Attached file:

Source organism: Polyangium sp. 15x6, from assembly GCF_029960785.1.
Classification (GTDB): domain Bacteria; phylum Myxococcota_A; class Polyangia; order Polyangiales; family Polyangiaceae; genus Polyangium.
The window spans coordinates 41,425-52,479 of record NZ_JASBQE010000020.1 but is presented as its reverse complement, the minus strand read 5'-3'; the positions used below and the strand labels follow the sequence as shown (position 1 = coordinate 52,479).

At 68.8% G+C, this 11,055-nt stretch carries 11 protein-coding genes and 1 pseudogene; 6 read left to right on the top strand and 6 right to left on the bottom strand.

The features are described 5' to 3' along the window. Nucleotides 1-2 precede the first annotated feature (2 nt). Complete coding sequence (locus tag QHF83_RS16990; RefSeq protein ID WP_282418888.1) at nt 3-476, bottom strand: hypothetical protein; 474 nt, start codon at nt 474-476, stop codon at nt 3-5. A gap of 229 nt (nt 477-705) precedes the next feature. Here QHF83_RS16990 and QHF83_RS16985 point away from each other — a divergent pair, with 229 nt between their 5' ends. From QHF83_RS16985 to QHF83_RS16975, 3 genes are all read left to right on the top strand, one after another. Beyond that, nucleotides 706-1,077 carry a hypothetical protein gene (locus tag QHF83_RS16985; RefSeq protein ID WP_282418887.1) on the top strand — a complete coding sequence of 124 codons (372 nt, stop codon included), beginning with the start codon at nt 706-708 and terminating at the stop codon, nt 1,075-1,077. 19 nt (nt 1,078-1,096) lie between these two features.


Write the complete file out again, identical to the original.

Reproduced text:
Source organism: Polyangium sp. 15x6, from assembly GCF_029960785.1.
Classification (GTDB): domain Bacteria; phylum Myxococcota_A; class Polyangia; order Polyangiales; family Polyangiaceae; genus Polyangium.
The window spans coordinates 41,425-52,479 of record NZ_JASBQE010000020.1 but is presented as its reverse complement, the minus strand read 5'-3'; the positions used below and the strand labels follow the sequence as shown (position 1 = coordinate 52,479).

At 68.8% G+C, this 11,055-nt stretch carries 11 protein-coding genes and 1 pseudogene; 6 read left to right on the top strand and 6 right to left on the bottom strand.

The features are described 5' to 3' along the window. Nucleotides 1-2 precede the first annotated feature (2 nt). Complete coding sequence (locus tag QHF83_RS16990; RefSeq protein ID WP_282418888.1) at nt 3-476, bottom strand: hypothetical protein; 474 nt, start codon at nt 474-476, stop codon at nt 3-5. A gap of 229 nt (nt 477-705) precedes the next feature. Here QHF83_RS16990 and QHF83_RS16985 point away from each other — a divergent pair, with 229 nt between their 5' ends. From QHF83_RS16985 to QHF83_RS16975, 3 genes are all read left to right on the top strand, one after another. Beyond that, nucleotides 706-1,077 carry a hypothetical protein gene (locus tag QHF83_RS16985; RefSeq protein ID WP_282418887.1) on the top strand — a complete coding sequence of 124 codons (372 nt, stop codon included), beginning with the start codon at nt 706-708 and terminating at the stop codon, nt 1,075-1,077. 19 nt (nt 1,078-1,096) lie between these two features.